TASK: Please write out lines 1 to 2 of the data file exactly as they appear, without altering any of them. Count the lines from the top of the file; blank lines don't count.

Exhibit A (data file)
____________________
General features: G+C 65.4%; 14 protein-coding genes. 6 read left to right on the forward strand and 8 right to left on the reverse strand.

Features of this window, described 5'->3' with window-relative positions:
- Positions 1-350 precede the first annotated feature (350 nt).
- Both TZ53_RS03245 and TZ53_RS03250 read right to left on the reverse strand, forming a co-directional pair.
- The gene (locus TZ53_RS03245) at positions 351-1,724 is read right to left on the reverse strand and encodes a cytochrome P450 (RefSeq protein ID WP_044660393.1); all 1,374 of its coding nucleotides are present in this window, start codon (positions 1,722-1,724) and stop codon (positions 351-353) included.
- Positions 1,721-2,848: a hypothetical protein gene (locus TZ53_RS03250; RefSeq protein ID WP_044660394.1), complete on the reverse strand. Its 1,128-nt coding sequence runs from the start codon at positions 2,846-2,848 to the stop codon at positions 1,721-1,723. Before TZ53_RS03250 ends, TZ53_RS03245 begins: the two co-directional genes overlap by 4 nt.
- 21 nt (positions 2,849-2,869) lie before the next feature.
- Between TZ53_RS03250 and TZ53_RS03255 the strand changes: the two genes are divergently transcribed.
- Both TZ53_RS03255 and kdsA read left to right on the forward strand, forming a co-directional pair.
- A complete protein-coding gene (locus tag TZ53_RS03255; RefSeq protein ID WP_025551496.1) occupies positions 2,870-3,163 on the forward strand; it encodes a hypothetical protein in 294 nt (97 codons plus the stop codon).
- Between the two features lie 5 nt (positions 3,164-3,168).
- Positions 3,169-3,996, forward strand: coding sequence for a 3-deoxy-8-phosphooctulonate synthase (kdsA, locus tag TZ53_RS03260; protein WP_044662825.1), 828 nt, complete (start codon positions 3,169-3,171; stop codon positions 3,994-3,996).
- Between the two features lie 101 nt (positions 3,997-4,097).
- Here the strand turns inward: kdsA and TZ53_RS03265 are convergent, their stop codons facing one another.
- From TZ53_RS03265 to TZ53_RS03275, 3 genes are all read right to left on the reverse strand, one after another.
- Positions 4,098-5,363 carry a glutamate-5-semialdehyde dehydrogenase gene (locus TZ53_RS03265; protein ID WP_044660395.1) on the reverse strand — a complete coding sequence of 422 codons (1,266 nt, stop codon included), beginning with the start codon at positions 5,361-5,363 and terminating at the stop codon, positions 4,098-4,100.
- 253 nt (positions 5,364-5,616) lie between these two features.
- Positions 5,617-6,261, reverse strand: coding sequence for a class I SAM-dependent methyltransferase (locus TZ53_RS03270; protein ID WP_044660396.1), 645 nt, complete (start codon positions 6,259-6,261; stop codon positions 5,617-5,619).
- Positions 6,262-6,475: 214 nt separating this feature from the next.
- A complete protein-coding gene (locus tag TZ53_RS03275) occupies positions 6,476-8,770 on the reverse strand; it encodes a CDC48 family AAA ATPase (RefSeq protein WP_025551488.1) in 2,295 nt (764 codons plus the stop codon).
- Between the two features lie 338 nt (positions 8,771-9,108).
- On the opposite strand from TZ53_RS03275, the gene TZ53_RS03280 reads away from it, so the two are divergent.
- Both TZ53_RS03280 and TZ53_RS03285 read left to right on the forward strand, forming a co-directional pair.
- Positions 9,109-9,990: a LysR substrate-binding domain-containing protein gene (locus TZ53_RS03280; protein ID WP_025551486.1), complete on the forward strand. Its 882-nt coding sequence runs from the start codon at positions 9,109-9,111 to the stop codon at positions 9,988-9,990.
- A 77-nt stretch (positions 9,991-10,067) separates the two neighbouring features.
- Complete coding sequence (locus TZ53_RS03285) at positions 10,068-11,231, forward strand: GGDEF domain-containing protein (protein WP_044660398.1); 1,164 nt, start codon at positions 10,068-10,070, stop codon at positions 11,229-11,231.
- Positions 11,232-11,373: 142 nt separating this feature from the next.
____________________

General features: G+C 65.4%; 14 protein-coding genes. 6 read left to right on the forward strand and 8 right to left on the reverse strand.

Features of this window, described 5'->3' with window-relative positions: